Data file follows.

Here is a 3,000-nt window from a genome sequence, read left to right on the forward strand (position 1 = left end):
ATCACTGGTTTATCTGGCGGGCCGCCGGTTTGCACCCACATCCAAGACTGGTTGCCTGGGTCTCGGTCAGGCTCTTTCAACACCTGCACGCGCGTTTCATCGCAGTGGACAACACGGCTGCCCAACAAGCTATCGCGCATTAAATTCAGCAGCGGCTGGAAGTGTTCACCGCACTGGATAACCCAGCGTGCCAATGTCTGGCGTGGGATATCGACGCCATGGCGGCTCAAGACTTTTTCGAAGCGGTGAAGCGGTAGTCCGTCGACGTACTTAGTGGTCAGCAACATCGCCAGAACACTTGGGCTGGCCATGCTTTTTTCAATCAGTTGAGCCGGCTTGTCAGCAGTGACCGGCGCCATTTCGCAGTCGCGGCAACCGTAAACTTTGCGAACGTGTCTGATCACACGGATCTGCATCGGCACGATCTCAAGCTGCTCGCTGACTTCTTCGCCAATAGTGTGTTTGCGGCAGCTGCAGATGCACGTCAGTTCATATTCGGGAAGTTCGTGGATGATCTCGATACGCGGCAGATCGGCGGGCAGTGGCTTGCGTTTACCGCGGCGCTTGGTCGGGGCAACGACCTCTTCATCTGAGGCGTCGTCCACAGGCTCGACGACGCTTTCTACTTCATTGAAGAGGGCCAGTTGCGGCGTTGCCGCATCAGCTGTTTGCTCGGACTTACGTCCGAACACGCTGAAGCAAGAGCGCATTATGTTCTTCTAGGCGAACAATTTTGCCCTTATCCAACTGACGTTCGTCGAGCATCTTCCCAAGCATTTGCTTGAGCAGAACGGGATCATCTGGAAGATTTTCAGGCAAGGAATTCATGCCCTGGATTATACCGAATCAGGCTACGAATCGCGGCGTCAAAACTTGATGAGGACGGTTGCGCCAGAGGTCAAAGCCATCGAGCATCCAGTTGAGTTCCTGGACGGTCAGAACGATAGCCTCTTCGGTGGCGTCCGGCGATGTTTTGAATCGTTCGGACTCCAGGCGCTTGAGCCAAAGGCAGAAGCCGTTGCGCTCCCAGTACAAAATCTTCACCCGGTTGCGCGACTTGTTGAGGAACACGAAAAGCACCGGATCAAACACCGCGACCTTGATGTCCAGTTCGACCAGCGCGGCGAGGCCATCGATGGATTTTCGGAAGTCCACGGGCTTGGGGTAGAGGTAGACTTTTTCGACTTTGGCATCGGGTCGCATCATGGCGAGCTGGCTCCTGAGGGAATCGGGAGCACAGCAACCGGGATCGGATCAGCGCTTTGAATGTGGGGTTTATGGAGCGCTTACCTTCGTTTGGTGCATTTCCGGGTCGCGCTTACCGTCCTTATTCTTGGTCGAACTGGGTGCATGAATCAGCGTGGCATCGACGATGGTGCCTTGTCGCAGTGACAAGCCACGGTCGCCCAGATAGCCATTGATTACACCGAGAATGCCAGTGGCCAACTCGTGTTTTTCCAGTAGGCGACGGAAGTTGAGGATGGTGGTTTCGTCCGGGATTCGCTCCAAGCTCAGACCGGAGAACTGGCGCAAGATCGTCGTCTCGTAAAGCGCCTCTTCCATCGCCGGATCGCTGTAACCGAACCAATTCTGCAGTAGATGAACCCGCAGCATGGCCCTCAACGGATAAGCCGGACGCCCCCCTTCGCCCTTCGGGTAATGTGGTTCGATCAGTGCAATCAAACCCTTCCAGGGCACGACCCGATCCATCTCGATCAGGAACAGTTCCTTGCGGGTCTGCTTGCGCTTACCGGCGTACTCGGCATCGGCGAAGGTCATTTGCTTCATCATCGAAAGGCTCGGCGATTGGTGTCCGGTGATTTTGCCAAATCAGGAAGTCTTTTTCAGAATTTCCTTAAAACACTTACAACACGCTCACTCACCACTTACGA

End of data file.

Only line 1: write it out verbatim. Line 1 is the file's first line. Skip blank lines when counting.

Here is a 3,000-nt window from a genome sequence, read left to right on the forward strand (position 1 = left end):